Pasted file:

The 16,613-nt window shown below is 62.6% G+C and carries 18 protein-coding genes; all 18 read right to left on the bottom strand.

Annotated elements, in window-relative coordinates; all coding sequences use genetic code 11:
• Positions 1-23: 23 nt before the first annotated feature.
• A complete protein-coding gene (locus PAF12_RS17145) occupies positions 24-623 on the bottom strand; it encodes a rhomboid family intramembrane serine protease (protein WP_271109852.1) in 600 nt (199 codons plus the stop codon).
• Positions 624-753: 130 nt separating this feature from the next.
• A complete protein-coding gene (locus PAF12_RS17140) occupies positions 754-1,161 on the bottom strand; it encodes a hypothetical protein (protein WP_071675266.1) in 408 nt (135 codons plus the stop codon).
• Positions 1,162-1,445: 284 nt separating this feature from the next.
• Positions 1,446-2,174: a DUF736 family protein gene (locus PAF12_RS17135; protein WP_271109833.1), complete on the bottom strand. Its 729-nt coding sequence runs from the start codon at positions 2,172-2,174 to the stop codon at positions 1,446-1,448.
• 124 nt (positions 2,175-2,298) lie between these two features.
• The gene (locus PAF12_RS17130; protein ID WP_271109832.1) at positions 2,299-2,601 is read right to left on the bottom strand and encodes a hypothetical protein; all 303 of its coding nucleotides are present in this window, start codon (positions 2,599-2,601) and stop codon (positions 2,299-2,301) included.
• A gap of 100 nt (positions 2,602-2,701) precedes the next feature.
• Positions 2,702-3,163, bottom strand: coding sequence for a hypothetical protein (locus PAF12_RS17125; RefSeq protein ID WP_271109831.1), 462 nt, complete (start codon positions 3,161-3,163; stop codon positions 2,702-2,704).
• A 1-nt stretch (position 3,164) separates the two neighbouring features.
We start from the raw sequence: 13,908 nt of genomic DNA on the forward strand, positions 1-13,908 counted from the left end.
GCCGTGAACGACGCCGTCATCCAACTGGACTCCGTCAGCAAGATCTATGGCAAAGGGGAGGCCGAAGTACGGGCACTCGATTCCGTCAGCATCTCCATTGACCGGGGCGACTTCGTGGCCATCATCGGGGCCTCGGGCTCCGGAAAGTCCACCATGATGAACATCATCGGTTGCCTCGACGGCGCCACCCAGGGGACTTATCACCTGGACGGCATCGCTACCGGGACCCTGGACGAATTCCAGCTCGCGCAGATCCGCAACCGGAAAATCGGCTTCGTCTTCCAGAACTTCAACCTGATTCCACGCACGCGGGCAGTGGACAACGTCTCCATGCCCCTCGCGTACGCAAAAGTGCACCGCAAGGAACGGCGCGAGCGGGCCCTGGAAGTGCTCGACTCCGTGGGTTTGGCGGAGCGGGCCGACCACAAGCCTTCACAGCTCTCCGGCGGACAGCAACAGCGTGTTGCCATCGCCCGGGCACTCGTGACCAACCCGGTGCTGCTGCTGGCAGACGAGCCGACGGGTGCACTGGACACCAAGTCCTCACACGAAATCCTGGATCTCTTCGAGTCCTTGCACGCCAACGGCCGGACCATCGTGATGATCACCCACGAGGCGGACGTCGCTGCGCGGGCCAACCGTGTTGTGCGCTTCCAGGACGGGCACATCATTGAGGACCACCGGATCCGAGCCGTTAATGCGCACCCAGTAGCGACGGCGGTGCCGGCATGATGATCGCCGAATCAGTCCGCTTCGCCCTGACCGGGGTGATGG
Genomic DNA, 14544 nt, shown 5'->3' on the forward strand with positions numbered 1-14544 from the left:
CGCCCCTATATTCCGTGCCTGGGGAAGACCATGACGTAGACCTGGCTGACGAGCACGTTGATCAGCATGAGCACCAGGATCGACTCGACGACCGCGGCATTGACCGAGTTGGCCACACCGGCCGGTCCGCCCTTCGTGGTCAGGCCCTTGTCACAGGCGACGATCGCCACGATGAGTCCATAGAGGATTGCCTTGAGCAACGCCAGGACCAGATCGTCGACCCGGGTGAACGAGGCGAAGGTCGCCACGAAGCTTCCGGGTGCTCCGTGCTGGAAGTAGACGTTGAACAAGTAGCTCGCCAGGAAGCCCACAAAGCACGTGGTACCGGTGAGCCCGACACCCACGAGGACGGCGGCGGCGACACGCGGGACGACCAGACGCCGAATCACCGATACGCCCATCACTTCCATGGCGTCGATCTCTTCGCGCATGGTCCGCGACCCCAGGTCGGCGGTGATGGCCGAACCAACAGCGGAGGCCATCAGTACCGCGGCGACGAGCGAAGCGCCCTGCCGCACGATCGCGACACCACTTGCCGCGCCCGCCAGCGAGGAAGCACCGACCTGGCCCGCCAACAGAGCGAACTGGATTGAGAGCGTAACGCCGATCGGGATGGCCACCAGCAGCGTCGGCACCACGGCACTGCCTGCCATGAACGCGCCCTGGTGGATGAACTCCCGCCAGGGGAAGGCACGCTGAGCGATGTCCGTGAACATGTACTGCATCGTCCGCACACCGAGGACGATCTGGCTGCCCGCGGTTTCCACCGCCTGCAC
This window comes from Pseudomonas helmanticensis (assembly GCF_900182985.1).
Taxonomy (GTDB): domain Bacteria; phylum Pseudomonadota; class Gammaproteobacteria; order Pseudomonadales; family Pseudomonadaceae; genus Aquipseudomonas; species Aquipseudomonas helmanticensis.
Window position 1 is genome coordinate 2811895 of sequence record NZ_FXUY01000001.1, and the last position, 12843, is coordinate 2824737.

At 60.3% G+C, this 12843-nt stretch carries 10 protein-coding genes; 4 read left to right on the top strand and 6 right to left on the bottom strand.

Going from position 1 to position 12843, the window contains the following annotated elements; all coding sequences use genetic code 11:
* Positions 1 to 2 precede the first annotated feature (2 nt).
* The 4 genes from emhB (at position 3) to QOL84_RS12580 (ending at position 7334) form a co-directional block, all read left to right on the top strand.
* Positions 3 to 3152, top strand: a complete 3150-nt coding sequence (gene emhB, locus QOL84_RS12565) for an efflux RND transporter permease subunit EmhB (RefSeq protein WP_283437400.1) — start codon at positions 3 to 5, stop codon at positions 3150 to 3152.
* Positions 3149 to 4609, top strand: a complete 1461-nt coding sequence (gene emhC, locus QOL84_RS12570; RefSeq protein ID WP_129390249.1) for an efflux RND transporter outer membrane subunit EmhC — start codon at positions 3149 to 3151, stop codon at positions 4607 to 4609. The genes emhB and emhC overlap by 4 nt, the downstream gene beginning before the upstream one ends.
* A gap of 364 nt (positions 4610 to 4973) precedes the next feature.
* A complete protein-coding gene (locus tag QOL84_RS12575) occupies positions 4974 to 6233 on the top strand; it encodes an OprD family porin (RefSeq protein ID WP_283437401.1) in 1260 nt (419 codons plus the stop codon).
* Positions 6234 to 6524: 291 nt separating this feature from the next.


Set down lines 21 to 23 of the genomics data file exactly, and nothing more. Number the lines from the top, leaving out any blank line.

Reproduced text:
At 60.3% G+C, this 12843-nt stretch carries 10 protein-coding genes; 4 read left to right on the top strand and 6 right to left on the bottom strand.

Going from position 1 to position 12843, the window contains the following annotated elements; all coding sequences use genetic code 11:
* Positions 1 to 2 precede the first annotated feature (2 nt).